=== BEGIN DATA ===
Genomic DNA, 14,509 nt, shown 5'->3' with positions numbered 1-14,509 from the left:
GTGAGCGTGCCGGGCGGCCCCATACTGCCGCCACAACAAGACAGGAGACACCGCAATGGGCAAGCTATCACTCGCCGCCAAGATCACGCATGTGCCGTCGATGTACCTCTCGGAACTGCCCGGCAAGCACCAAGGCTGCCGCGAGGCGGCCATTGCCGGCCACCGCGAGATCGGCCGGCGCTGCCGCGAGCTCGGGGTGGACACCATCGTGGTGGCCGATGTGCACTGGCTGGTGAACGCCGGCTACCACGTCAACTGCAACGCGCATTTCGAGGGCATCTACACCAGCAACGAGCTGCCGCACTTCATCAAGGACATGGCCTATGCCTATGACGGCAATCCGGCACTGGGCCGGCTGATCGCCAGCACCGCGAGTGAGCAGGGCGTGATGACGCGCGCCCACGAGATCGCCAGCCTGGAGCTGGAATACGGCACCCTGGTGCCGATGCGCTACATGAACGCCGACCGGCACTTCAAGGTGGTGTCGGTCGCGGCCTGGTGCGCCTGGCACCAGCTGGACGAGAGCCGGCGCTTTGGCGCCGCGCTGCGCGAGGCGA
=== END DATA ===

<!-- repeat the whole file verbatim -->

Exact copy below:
Genomic DNA, 14,509 nt, shown 5'->3' with positions numbered 1-14,509 from the left:
GTGAGCGTGCCGGGCGGCCCCATACTGCCGCCACAACAAGACAGGAGACACCGCAATGGGCAAGCTATCACTCGCCGCCAAGATCACGCATGTGCCGTCGATGTACCTCTCGGAACTGCCCGGCAAGCACCAAGGCTGCCGCGAGGCGGCCATTGCCGGCCACCGCGAGATCGGCCGGCGCTGCCGCGAGCTCGGGGTGGACACCATCGTGGTGGCCGATGTGCACTGGCTGGTGAACGCCGGCTACCACGTCAACTGCAACGCGCATTTCGAGGGCATCTACACCAGCAACGAGCTGCCGCACTTCATCAAGGACATGGCCTATGCCTATGACGGCAATCCGGCACTGGGCCGGCTGATCGCCAGCACCGCGAGTGAGCAGGGCGTGATGACGCGCGCCCACGAGATCGCCAGCCTGGAGCTGGAATACGGCACCCTGGTGCCGATGCGCTACATGAACGCCGACCGGCACTTCAAGGTGGTGTCGGTCGCGGCCTGGTGCGCCTGGCACCAGCTGGACGAGAGCCGGCGCTTTGGCGCCGCGCTGCGCGAGGCGA